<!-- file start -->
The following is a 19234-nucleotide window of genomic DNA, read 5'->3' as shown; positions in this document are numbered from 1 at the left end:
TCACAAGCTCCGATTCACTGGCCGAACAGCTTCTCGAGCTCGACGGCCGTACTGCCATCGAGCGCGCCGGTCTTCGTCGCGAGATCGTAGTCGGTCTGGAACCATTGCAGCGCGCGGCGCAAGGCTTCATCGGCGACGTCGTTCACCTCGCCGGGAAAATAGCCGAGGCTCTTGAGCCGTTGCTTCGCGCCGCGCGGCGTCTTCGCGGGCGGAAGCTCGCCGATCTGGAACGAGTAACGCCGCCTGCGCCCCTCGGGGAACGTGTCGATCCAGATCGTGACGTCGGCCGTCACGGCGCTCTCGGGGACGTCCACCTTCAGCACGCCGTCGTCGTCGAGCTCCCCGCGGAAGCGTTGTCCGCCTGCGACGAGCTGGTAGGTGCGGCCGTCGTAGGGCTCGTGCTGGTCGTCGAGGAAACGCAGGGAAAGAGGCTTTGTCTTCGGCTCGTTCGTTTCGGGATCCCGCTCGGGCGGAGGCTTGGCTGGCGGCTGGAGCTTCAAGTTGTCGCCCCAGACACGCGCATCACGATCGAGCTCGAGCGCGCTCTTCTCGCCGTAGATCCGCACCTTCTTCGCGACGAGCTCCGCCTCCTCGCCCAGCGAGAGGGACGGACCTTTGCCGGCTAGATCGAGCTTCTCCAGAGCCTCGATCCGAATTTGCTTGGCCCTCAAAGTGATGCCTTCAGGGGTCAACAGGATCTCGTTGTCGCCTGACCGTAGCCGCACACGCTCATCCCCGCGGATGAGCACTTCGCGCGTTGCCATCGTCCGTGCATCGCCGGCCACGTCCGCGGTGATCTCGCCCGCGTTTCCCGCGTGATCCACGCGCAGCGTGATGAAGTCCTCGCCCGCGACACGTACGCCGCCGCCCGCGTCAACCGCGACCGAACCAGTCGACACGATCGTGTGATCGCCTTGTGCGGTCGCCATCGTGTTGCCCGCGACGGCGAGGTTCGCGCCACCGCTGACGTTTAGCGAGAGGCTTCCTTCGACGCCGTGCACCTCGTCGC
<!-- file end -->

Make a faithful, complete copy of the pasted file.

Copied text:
The following is a 19234-nucleotide window of genomic DNA, read 5'->3' as shown; positions in this document are numbered from 1 at the left end:
TCACAAGCTCCGATTCACTGGCCGAACAGCTTCTCGAGCTCGACGGCCGTACTGCCATCGAGCGCGCCGGTCTTCGTCGCGAGATCGTAGTCGGTCTGGAACCATTGCAGCGCGCGGCGCAAGGCTTCATCGGCGACGTCGTTCACCTCGCCGGGAAAATAGCCGAGGCTCTTGAGCCGTTGCTTCGCGCCGCGCGGCGTCTTCGCGGGCGGAAGCTCGCCGATCTGGAACGAGTAACGCCGCCTGCGCCCCTCGGGGAACGTGTCGATCCAGATCGTGACGTCGGCCGTCACGGCGCTCTCGGGGACGTCCACCTTCAGCACGCCGTCGTCGTCGAGCTCCCCGCGGAAGCGTTGTCCGCCTGCGACGAGCTGGTAGGTGCGGCCGTCGTAGGGCTCGTGCTGGTCGTCGAGGAAACGCAGGGAAAGAGGCTTTGTCTTCGGCTCGTTCGTTTCGGGATCCCGCTCGGGCGGAGGCTTGGCTGGCGGCTGGAGCTTCAAGTTGTCGCCCCAGACACGCGCATCACGATCGAGCTCGAGCGCGCTCTTCTCGCCGTAGATCCGCACCTTCTTCGCGACGAGCTCCGCCTCCTCGCCCAGCGAGAGGGACGGACCTTTGCCGGCTAGATCGAGCTTCTCCAGAGCCTCGATCCGAATTTGCTTGGCCCTCAAAGTGATGCCTTCAGGGGTCAACAGGATCTCGTTGTCGCCTGACCGTAGCCGCACACGCTCATCCCCGCGGATGAGCACTTCGCGCGTTGCCATCGTCCGTGCATCGCCGGCCACGTCCGCGGTGATCTCGCCCGCGTTTCCCGCGTGATCCACGCGCAGCGTGATGAAGTCCTCGCCCGCGACACGTACGCCGCCGCCCGCGTCAACCGCGACCGAACCAGTCGACACGATCGTGTGATCGCCTTGTGCGGTCGCCATCGTGTTGCCCGCGACGGCGAGGTTCGCGCCACCGCTGACGTTTAGCGAGAGGCTTCCTTCGACGCCGTGCACCTCGTCGC